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Hot technologies for 2005 and beyond

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Storage virtualization
The amount of vaporware surrounding storage virtualization is enough to turn anyone into a cynic. DataCore Software Corp., FalconStor Software Inc. and Hewlett-Packard Co. have offered working storage virtualization as part of their offerings for some time. But overall, the market has been long on claims and promises, but short on actual products from major vendors. Until now.

Storage virtualization consists of a software layer that masks differences in a heterogeneous storage environment through a common interface, a common namespace and common management. It uses filesets to combine storage from different devices into common pools and virtualizes block storage.

"IBM's SAN Volume Controller [SVC] is a good, solid product," says Toigo. The SAN SVC and the SAN File System are part of IBM's Virtualization Engine Suite for Storage. "Everyone has been waiting for this for years, at least since IBM started talking about StorageTank maybe four years ago," says Mike Karp, an analyst at Enterprise Management Associates in Boulder, CO. Unlike those who have tried to introduce storage virtualization products previously, IBM seems to understand that virtualization really isn't a product at all, but a capability that enables benefits such as lower TCO and streamlined management, Karp explains. When virtualization is applied to storage, the business payback can be significant.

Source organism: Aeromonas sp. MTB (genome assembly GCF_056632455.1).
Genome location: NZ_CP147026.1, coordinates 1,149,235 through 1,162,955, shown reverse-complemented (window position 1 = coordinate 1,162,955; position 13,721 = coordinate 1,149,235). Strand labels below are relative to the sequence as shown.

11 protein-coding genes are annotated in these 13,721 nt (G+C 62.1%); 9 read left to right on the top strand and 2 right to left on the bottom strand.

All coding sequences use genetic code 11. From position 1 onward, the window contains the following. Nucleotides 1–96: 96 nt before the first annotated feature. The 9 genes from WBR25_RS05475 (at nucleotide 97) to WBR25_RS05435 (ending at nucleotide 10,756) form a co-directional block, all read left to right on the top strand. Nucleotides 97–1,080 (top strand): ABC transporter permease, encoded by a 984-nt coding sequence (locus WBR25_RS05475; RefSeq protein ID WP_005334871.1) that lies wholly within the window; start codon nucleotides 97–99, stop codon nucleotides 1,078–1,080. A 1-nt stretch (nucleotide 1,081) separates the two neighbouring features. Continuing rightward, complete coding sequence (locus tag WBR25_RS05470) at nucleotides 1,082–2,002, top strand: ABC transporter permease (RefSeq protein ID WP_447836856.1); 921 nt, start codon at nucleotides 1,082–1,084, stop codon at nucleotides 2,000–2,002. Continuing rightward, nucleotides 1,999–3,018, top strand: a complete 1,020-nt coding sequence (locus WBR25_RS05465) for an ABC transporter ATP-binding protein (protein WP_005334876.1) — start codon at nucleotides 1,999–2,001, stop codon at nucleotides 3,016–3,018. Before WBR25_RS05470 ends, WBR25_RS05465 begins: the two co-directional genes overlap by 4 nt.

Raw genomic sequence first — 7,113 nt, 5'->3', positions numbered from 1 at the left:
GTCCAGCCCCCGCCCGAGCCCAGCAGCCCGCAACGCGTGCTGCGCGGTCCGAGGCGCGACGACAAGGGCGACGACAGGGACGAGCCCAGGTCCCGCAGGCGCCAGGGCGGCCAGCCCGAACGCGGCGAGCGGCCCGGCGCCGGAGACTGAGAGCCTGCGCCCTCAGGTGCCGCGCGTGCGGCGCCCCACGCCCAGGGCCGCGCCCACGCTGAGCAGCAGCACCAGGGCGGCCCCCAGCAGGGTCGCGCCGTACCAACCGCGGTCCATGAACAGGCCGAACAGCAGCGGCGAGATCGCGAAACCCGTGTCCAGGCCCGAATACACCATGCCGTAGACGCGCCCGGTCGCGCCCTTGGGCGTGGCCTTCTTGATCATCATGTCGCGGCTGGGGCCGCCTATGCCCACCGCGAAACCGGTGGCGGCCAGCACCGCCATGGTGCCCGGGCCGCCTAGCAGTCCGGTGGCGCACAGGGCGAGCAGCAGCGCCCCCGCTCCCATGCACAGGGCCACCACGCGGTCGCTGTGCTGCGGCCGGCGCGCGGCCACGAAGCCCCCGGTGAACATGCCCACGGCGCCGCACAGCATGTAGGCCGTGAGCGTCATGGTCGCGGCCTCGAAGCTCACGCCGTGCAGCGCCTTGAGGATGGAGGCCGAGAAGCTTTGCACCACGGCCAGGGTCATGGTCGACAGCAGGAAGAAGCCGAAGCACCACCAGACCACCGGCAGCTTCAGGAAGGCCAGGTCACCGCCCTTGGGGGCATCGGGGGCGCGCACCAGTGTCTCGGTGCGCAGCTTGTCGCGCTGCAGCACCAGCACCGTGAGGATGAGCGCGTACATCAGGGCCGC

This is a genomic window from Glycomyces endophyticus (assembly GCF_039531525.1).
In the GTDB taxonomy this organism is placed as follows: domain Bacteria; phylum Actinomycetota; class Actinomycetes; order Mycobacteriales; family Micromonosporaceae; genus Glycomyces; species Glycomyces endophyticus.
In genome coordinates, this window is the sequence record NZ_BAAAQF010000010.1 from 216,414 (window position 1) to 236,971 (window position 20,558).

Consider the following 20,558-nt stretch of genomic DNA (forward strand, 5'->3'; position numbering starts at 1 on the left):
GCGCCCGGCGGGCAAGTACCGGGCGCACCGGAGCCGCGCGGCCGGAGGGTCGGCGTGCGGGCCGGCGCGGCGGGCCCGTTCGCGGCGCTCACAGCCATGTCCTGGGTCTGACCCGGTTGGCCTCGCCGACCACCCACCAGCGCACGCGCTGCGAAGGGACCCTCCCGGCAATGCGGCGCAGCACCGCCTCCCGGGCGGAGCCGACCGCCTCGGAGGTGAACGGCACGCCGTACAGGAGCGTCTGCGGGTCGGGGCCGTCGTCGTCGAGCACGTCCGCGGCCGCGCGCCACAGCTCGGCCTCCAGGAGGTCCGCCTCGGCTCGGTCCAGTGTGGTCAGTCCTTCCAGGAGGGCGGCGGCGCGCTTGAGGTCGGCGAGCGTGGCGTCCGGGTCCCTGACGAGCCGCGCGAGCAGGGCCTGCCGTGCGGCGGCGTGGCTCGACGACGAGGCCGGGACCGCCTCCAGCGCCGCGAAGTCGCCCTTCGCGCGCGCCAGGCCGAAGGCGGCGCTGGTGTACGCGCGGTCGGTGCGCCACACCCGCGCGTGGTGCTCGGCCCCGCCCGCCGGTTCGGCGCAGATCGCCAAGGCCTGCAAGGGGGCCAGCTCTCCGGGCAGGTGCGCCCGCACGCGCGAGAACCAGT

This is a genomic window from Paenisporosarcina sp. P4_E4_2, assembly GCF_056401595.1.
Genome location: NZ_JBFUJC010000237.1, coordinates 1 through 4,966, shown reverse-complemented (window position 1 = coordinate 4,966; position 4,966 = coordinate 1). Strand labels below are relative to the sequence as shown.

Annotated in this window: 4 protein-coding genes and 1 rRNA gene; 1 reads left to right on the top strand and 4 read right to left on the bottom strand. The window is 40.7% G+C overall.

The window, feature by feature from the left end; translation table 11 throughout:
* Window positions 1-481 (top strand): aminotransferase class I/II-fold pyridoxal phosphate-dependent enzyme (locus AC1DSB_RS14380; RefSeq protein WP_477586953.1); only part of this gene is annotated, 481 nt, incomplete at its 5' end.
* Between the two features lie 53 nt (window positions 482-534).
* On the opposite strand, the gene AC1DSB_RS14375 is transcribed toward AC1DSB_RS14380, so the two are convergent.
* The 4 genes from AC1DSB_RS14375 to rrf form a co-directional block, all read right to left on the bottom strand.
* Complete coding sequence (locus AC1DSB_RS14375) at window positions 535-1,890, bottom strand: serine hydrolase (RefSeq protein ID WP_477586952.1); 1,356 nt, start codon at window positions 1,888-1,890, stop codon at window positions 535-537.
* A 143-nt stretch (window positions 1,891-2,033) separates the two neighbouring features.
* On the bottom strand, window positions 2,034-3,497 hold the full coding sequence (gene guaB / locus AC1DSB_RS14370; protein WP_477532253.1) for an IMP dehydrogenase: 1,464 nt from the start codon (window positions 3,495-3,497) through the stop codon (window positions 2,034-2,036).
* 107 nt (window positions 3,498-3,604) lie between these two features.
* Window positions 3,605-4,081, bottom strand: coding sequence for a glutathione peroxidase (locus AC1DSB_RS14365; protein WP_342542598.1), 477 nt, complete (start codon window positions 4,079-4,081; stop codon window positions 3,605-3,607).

How hot: was simmering,

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now suddenly very hot.
Risk factor: extremely difficult to do, especially in a highly heterogeneous environment.
Buy or pass: Let the early adopters bleed a bit as they smooth out rough edges.

Buy now, pay later?
You can buy products for each of these technologies, but the products are proprietary and many of the vendors are small--a combination that raises the risk level considerably. Although the products promise big returns on investment by offering solutions to nagging problems, you need to weigh the risks with the benefits. The real question: How much of a guinea pig do you want to be?

This was first published in October 2004

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